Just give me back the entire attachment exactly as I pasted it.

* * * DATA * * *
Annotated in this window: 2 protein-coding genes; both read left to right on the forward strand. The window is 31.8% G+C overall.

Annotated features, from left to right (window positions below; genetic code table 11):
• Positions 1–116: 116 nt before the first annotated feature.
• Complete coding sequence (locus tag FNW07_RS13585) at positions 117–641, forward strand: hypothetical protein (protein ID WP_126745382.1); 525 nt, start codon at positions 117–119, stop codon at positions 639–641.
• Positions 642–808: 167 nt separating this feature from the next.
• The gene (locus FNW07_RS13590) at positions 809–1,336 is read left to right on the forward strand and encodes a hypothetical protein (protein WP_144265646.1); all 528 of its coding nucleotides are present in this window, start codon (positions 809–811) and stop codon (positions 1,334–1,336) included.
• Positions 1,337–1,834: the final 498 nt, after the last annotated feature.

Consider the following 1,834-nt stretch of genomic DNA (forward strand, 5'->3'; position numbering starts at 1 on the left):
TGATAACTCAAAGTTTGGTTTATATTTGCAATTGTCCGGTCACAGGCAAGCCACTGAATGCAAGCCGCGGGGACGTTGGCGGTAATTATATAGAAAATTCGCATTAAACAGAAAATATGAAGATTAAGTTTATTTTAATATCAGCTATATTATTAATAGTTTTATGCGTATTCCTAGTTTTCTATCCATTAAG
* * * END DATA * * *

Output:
Annotated in this window: 2 protein-coding genes; both read left to right on the forward strand. The window is 31.8% G+C overall.

Annotated features, from left to right (window positions below; genetic code table 11):
• Positions 1–116: 116 nt before the first annotated feature.
• Complete coding sequence (locus tag FNW07_RS13585) at positions 117–641, forward strand: hypothetical protein (protein ID WP_126745382.1); 525 nt, start codon at positions 117–119, stop codon at positions 639–641.
• Positions 642–808: 167 nt separating this feature from the next.
• The gene (locus FNW07_RS13590) at positions 809–1,336 is read left to right on the forward strand and encodes a hypothetical protein (protein WP_144265646.1); all 528 of its coding nucleotides are present in this window, start codon (positions 809–811) and stop codon (positions 1,334–1,336) included.
• Positions 1,337–1,834: the final 498 nt, after the last annotated feature.

Consider the following 1,834-nt stretch of genomic DNA (forward strand, 5'->3'; position numbering starts at 1 on the left):
TGATAACTCAAAGTTTGGTTTATATTTGCAATTGTCCGGTCACAGGCAAGCCACTGAATGCAAGCCGCGGGGACGTTGGCGGTAATTATATAGAAAATTCGCATTAAACAGAAAATATGAAGATTAAGTTTATTTTAATATCAGCTATATTATTAATAGTTTTATGCGTATTCCTAGTTTTCTATCCATTAAG